Debian and CentOS Add User to sudo group and sudoers File

Debian and CentOS Add User to sudo group and sudoers File

As you know two types of users are available in Linux one is root user another is a normal user. The root user has administrator privileges and the normal user doesn’t. But normal user can work as root user if uses sudo command.

The sudo is a powerful command, that grant administrator or root privileges to a normal user. But every normal user can’t run sudo command, an only normal user having a membership of sudo group can perform this task.

In this article I will cover creating a new user and add user to sudo in CentOS, Debian and Ubuntu. And how to remove a user from sudo group. How to add user to sudoers file. well explained and step by step with examples.

Article Contents

Create a New User in Ubuntu

Step 1: Login to your Linux system / Server with root user.

First, You will add a new normal user with strong password. Later you can make it sudo user.

One of my another post, I have described about creating new users. Check out How to Create User in Linux by Adduser

root@Ubuntu-19:~#adduser nonu
Adding user `nonu' ...
Adding new group `nonu' (1001) ...
Adding new user `nonu' (1001) with group `nonu' ...
Creating home directory `/home/nonu' ...
Copying files from `/etc/skel' ...
New password: 
Retype new password: 
passwd: password updated successfully
Changing the user information for nonu
Enter the new value, or press ENTER for the default
	Full Name []: Divyansh
	Room Number []: 42
	Work Phone []: Not exist
	Home Phone []: Details
	Other []: no
Is the information correct? [Y/n] Y
root@Ubuntu-19:~#

Once you have created a new user. You should check first “Is it able to run sudo command or not?” Once you have confirmed, Please write in comment box what happend with your system

I am going to follow instruction to test new user.

First I used the following command to switch from root user to normal user (nonu)

root@Ubuntu-19:~#root@Ubuntu-19:~# su nonu
nonu@Ubuntu-19:/root$

You can see in the above example, I switched to nonu user. Now I run the following command to test sudo privileges.

nonu@Ubuntu-19:/root$sudo cat /etc/passwd
[sudo] password for nonu: 
nonu is not in the sudoers file.  This incident will be reported.
nonu@Ubuntu-19:/root$

In the result getting error to run sudo command. It means normal user can’t run sudo command.

Add Existing user to sudo group Method 1

First method is very easy, You just run the following command. and Normal user will be super user with in seconds.

#adduser username sudo

I am going to add user (nonu) to sudo user so I used nonu instead of username. See the following example:

root@Ubuntu-19:~#adduser nonu sudo
Adding user `nonu' to group `sudo' ...
Adding user nonu to group sudo
Done.
root@Ubuntu-19:~#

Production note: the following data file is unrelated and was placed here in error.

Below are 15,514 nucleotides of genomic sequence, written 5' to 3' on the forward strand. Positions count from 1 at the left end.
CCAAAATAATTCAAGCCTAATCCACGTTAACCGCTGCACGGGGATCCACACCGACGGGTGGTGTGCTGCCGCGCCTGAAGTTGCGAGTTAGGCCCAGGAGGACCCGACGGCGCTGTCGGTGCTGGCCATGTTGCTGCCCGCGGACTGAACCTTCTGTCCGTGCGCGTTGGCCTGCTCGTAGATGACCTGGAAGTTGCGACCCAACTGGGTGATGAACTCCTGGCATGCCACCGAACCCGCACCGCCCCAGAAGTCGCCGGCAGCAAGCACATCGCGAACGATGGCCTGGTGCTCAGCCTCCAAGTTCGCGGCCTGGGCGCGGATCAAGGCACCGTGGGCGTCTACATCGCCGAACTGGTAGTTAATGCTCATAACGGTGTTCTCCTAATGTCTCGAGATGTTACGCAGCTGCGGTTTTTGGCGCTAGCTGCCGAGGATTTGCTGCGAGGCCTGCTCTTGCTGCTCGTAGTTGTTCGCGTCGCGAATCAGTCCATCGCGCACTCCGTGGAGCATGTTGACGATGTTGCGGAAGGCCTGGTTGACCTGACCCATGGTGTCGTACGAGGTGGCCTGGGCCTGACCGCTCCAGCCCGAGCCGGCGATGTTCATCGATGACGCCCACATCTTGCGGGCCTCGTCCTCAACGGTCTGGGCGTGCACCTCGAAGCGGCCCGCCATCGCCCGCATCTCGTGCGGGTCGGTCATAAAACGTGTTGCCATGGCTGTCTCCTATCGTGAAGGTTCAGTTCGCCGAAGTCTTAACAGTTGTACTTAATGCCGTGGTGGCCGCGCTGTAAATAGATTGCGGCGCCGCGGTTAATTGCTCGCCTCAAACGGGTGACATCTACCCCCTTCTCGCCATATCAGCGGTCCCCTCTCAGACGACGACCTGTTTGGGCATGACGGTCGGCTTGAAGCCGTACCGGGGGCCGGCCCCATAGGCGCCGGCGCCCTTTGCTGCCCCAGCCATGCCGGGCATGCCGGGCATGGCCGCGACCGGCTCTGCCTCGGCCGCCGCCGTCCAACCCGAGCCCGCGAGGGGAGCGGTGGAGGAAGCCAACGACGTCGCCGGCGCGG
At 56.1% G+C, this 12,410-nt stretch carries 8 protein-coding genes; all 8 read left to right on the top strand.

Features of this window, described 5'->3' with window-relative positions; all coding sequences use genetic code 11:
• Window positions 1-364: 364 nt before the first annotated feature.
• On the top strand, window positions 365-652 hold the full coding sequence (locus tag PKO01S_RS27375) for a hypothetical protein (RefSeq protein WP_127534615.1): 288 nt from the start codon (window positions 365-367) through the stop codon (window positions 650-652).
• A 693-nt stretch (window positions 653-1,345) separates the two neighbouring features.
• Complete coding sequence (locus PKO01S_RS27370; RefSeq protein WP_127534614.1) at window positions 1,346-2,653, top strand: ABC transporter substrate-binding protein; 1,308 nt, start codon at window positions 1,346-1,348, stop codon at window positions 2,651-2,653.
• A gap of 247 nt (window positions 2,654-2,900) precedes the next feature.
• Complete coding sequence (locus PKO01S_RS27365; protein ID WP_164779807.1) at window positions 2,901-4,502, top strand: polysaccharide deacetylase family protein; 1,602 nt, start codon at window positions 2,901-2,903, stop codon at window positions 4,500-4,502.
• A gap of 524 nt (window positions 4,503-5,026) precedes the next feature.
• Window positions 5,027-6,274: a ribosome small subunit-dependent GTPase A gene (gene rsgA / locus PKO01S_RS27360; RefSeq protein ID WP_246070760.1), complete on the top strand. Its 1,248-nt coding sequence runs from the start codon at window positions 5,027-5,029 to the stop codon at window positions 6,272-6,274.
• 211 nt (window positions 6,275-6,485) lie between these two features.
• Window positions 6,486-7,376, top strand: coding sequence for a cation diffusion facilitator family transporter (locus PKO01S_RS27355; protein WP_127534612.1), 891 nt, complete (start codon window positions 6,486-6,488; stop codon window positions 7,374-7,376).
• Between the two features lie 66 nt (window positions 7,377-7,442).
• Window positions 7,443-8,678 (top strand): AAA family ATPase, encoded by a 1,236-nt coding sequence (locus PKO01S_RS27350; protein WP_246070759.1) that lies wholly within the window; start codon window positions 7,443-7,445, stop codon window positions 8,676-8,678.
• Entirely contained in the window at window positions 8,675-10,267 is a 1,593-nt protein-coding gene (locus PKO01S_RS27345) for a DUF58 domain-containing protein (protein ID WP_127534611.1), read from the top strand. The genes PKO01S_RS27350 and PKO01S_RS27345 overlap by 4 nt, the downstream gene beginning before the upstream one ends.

When I switched to nonu user account, and I got following message

To run a command as administrator (user "root"), use "sudo ".
See "man sudo_root" for details.

See Result Below.

root@Ubuntu-19:~#su nonu
To run a command as administrator (user "root"), use "sudo ".
See "man sudo_root" for details.
nonu@Ubuntu-19:/root$

Now again, I tested nonu user and Found it is working fine as sudo user.

nonu@Ubuntu-19:/root$sudo cat /etc/passwd
[sudo] password for nonu: 
root:x:0:0:root:/root:/bin/bash
daemon:x:1:1:daemon:/usr/sbin:/usr/sbin/nologin
bin:x:2:2:bin:/bin:/usr/sbin/nologin
sys:x:3:3:sys:/dev:/usr/sbin/nologin
sync:x:4:65534:sync:/bin:/bin/sync
games:x:5:60:games:/usr/games:/usr/sbin/nologin
man:x:6:12:man:/var/cache/man:/usr/sbin/nologin
lp:x:7:7:lp:/var/spool/lpd:/usr/sbin/nologin
mail:x:8:8:mail:/var/mail:/usr/sbin/nologin

Method 2: Add Existing user to sudo group

Use the usermod command to add the user to the sudo group.

root@Ubuntu-19:~#usermod -aG sudo nonu
root@Ubuntu-19:~#

Add user to the sudoers file

You can configure the sudoers file to run sudo command. The sudoers file is located at /etc/sudoers. And you should not edit it directly, you need to use the visudo command. and enter the following line at end of file:

username ALL=(ALL) ALL # Change the user name before you issue the commands

Once you access root user and enter visudo command, to edit sudoers file. you will see something like this:

#visudo

Then perform WriteOut with Ctrl + O. The editor will ask you for the file name to write into. The default will be a temporary file that’s used by visudo to check for syntax errors before saving to the actual sudoers file. Press Enter to accept it. Quit the nano editor with Ctrl + X

How to remove a user from sudo

Have you granted administrator privilages to wrong user? or You don’t want to continue nonu user as sudo anymore. In this case you can remove user from sudo group.

I am going to complete this task by using following command.

root@Ubuntu-19:~#deluser nonu sudo
Removing user `nonu' from group `sudo' ...
Done.
root@Ubuntu-19:~#

Conclusion

You have learned how to create a user with sudo privileges. You can now log in to your Ubuntu server with this user account and use sudo to run administrative commands.

That’s all! Feel free to leave a comment if you have any questions.

Thanks for Reading

Have fun!

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